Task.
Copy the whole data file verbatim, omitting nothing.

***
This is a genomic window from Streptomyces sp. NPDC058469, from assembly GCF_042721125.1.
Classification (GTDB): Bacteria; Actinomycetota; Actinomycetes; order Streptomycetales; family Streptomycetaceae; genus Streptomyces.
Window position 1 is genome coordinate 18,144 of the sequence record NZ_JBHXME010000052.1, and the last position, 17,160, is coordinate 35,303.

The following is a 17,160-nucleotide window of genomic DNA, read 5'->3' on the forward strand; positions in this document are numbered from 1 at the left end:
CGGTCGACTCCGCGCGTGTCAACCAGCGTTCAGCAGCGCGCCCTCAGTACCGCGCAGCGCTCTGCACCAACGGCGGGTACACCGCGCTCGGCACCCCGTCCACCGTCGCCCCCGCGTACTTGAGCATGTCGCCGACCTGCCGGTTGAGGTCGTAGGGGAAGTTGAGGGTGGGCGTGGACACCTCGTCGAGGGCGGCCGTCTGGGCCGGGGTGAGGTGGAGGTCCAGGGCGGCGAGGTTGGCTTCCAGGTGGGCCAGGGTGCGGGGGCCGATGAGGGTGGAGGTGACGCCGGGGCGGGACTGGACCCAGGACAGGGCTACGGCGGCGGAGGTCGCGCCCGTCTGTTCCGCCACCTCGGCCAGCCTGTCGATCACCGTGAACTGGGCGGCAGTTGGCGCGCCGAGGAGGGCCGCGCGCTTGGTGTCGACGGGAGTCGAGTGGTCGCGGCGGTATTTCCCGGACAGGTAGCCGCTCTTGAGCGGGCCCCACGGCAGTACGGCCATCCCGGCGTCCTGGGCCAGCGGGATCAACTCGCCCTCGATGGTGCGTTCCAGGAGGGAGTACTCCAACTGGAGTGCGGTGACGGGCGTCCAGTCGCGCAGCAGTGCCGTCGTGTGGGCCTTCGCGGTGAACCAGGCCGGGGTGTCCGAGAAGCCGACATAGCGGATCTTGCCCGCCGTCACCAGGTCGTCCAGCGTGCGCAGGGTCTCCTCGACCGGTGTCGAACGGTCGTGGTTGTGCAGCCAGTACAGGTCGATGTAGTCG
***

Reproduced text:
This is a genomic window from Streptomyces sp. NPDC058469, from assembly GCF_042721125.1.
Classification (GTDB): Bacteria; Actinomycetota; Actinomycetes; order Streptomycetales; family Streptomycetaceae; genus Streptomyces.
Window position 1 is genome coordinate 18,144 of the sequence record NZ_JBHXME010000052.1, and the last position, 17,160, is coordinate 35,303.

The following is a 17,160-nucleotide window of genomic DNA, read 5'->3' on the forward strand; positions in this document are numbered from 1 at the left end:
CGGTCGACTCCGCGCGTGTCAACCAGCGTTCAGCAGCGCGCCCTCAGTACCGCGCAGCGCTCTGCACCAACGGCGGGTACACCGCGCTCGGCACCCCGTCCACCGTCGCCCCCGCGTACTTGAGCATGTCGCCGACCTGCCGGTTGAGGTCGTAGGGGAAGTTGAGGGTGGGCGTGGACACCTCGTCGAGGGCGGCCGTCTGGGCCGGGGTGAGGTGGAGGTCCAGGGCGGCGAGGTTGGCTTCCAGGTGGGCCAGGGTGCGGGGGCCGATGAGGGTGGAGGTGACGCCGGGGCGGGACTGGACCCAGGACAGGGCTACGGCGGCGGAGGTCGCGCCCGTCTGTTCCGCCACCTCGGCCAGCCTGTCGATCACCGTGAACTGGGCGGCAGTTGGCGCGCCGAGGAGGGCCGCGCGCTTGGTGTCGACGGGAGTCGAGTGGTCGCGGCGGTATTTCCCGGACAGGTAGCCGCTCTTGAGCGGGCCCCACGGCAGTACGGCCATCCCGGCGTCCTGGGCCAGCGGGATCAACTCGCCCTCGATGGTGCGTTCCAGGAGGGAGTACTCCAACTGGAGTGCGGTGACGGGCGTCCAGTCGCGCAGCAGTGCCGTCGTGTGGGCCTTCGCGGTGAACCAGGCCGGGGTGTCCGAGAAGCCGACATAGCGGATCTTGCCCGCCGTCACCAGGTCGTCCAGCGTGCGCAGGGTCTCCTCGACCGGTGTCGAACGGTCGTGGTTGTGCAGCCAGTACAGGTCGATGTAGTCG